Javier cited the 48 classrooms in Cabiao town which were negotiated by Mayor Gloria Congco with the help of the Ateneo School of Government and Security Bank.
“The reported shortage of classrooms in the province is being addressed fast by Umali who manifested that schools are his topmost priority and other local chief executives who have responded positively to the DepEd’s appeal for intervention during an educational summit they held last May 18,” Javier said.
Mr. Orlando de Leon, DepEd Nueva Ecija planning officer said that the province has 1,771 existing classrooms in high school and 5,371 classrooms in elementary schools right now.
“Based on a ratio of one classroom per 30 students, the province is still short of 779 classrooms in high school. In the case of elementary schools and based on a ratio of one classroom per 40 students, the province is still short of 291 classrooms in the elementary level,” De Leon said, however, he stressed that the computation in high school has been based on a ratio of 40:1 or 40 students per one classroom, the shortage would only have been around 200 classrooms.
He furthered that among with the biggest high school classrooms backlog were the Nueva Ecija High School which needs 94 classrooms, Bongabon National High school (60) and Cabiao National High School (45), saying that the DepEd through the BEFF and the provincial government are now putting up classrooms to help bring down the backlog.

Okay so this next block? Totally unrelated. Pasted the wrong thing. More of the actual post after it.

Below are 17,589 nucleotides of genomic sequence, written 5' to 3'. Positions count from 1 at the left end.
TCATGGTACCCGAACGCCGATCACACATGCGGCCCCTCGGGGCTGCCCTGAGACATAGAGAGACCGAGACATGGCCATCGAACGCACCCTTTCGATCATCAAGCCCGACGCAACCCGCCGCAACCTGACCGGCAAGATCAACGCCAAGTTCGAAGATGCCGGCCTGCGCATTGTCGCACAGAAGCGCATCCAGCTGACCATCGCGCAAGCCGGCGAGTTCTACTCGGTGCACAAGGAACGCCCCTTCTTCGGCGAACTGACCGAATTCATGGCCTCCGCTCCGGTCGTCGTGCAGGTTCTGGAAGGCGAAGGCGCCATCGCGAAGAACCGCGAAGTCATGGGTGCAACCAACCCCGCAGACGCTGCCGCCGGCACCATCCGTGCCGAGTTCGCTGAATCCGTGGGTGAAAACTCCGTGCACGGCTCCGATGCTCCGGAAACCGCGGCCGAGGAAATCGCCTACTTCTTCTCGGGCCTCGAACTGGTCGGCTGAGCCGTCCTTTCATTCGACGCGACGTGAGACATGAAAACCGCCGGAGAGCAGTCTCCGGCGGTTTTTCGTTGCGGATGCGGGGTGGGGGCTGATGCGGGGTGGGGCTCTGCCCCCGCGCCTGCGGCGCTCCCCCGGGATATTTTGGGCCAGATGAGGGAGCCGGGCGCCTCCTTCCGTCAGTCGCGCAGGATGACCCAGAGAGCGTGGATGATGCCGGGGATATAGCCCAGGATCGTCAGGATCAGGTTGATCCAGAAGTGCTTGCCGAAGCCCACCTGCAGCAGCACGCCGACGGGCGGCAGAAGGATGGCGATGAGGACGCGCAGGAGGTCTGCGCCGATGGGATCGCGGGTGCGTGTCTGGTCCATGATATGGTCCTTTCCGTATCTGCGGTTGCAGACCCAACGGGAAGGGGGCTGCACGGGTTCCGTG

“The shortage in the elementary is not as severe as most schools only lack between two to four classrooms, mostly in areas holding multi-grade classes,” De Leon said, citing that the Guimba East Central School was short of 10 classrooms but this was reduced to only three due to the construction of seven additional classrooms by the DepEd and the provincial government.
He furthered that four additional classrooms were provided by the provincial government and the Filipino Chinese Chamber of Commerce to the Santo Cristo Elementary School in the municipality of Quezon. (Jason de Asis)